Services service Bereavement help

You have so much to deal with when someone close to you passes away. There’s the devastating emotional impact which can go on long after the funeral has taken place and also there may be practical and financial repercussions that you have to sort out.

A bereavement may leave you with mounting debts or an inability to pay the rent or mortgage, or may cause you to suffer a mental illness such as depression. But whatever the outcome there is someone out there who is ready to listen and to help you.

Not everyone’s needs are the same and there are groups set up specifically for the type of bereavement that you are experiencing.

Such groups are frequently the main source of available support for those who are undergoing the pain of grief and loss but the main thing is that you get the help you need.

Finding support following a death is key to ensuring that your life can be rebuilt and many of those who have participated in support and bereavement groups say the experience gave them an emotional connection when they felt isolated from friends and family.

Here we explore the types of support available to you.

At a Loss

This is a website that will help you find the bereavement services and counselling you need. They also have resources on coronavirus pandemic bereavement.
Ataloss.org

Bereaved through Alcohol and Drugs (BEAD)

For those who have lost someone through substance abuse.
beadproject.org.uk

Child Bereavement UK

This is for people whose baby or child is dying but also for a child who is facing bereavement themselves,

0800 028 8840
childbereavementuk.org

The Compassionate Friends

Provides support to bereaved families after the death of a child.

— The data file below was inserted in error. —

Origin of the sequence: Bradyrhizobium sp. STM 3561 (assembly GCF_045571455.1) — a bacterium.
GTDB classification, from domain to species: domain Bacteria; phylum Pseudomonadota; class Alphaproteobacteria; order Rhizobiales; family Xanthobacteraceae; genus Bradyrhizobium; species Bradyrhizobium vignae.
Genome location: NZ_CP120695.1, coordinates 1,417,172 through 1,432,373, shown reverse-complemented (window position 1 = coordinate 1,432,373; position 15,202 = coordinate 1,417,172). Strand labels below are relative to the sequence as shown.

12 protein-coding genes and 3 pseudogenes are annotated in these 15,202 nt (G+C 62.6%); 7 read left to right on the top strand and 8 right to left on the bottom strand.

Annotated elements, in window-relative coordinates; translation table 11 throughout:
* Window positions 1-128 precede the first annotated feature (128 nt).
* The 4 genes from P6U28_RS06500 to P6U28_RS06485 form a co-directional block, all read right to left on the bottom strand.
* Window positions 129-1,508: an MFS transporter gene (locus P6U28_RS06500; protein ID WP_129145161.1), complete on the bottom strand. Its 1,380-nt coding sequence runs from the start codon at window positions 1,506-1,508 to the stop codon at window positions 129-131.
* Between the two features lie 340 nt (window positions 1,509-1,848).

0345 123 2304
tcf.org.uk

Cruse Bereavement Care

Here you will find plenty of information and support if you have suffered a bereavement.

0808 808 1677
cruse.org.uk

Dying Matters

This is a coalition of individual and organisational members across England and Wales, which aims to help people talk more openly about dying, death and bereavement, and to make plans for the end of life.
dyingmatters.org

The Good Grief Trust

A charity run by the bereaved, helping all those suffering grief in the UK. They can help you find reassurance, advice and support. You can also find plenty of advice here if you have been bereaved as a result of the coronavirus pandemic.
thegoodgrieftrust.org

Mind

If your mental health is suffering as the result of a loved one’s passing then the charity Mind is a good place to start. You can contact their helpline, receive face-to-face counselling and receive support from their online community.
https://www.mind.org.uk/information-support/guides-to-support-and-services/bereavement/about-bereavement/

Samaritans

The Samaritans are open 24/7 for anyone who needs to talk.

116 123 (freephone)
Samaritans.org

Sands

Sands provides information and support for those who have suffered the loss of a baby

0808 164 3332
sands.org.uk

Sudden

This is a support group for anyone who has been bereaved by an unexpected death.

0800 2600 400
Sudden.org

Survivors of Bereavement by Suicide (SOBS)

Emotional and practical support and local groups for anyone bereaved or affected by suicide.

0300 111 5065
uk-sobs.org.uk

Widowed and Young (WAY)

Offers a peer-to-peer support network to anyone who was aged 50 or under when their partner died.
widowedandyoung.org.uk

Financial help